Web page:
A Leicestershire family firm has spent more than £250,000 to determine whether the last of the world-famous Avro Vulcan bombers can return to display flying. Their faith in the aircraft, XH558, has been justified. The Vulcan Operating Company (VOC) has announced that an independent technical survey has confirmed restoration of the aircraft to full airworthiness is practicable.
Now, all that is required to make world history is the funding.
David Walton, managing directory of C.Walton Ltd., Bruntingthorpe, said: "In the past, potential sponsors have questioned the feasibility of restoring the aircraft to flight as no has ever previously attempted the restoration of such a large aircraft. This independent survey endorses our assertion that the restoration programme is low risk"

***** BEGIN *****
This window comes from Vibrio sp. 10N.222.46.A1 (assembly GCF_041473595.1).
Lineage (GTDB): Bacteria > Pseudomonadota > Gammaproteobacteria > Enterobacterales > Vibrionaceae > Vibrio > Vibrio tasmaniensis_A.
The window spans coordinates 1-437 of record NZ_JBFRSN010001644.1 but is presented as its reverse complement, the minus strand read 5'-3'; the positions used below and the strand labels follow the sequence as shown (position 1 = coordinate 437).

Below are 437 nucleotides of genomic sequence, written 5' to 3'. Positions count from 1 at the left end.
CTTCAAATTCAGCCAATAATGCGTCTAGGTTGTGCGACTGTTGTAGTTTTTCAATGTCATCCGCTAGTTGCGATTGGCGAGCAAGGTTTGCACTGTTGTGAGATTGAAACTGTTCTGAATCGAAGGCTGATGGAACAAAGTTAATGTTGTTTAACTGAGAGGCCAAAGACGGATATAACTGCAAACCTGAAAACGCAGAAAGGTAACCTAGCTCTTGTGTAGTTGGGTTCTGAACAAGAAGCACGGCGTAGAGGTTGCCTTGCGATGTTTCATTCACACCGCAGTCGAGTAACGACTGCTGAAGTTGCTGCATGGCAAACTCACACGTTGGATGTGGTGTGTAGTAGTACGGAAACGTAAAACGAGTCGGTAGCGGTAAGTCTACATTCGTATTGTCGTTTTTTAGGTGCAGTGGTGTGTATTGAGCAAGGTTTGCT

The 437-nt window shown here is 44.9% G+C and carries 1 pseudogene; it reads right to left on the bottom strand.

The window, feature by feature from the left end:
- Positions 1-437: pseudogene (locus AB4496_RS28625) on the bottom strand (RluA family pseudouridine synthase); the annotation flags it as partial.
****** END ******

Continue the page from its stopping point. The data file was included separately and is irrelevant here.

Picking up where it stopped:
BAe said the sample results obtained from the surveys of XH558 provide sufficient engineering evidence that the major service and restoration programme can proceed. Practical engineering solutions are expected to be found to technical problems which have already been identified or which may emerge during the restoration process, provided the necessary technical support is properly constituted, approved and available.
The crucial piece in the jigsaw is the project funding. The VOC estimates a further £2.5 million is required to complete the major service. Without this funding, the project cannot progress. The VOC has launched it own web site www.tvoc.co.uk to provide information on project plans and funding requirements.
For an aircraft of this size and complexity, the Civil Aviation Authority insisted on the formal involvement of the original manufacturers of the aircraft, now Bee Systems. The VOC contracted Bee for advice and design support in the scope, content and interpretation of the technical survey and Marshall Aerospace was contracted to observe, document and certify the results of the tests.
The survey begun in November and was composed of a structural integrity inspection of the air frame, a test of aircraft systems and a full inspection of the aircraft's all-electric wiring.
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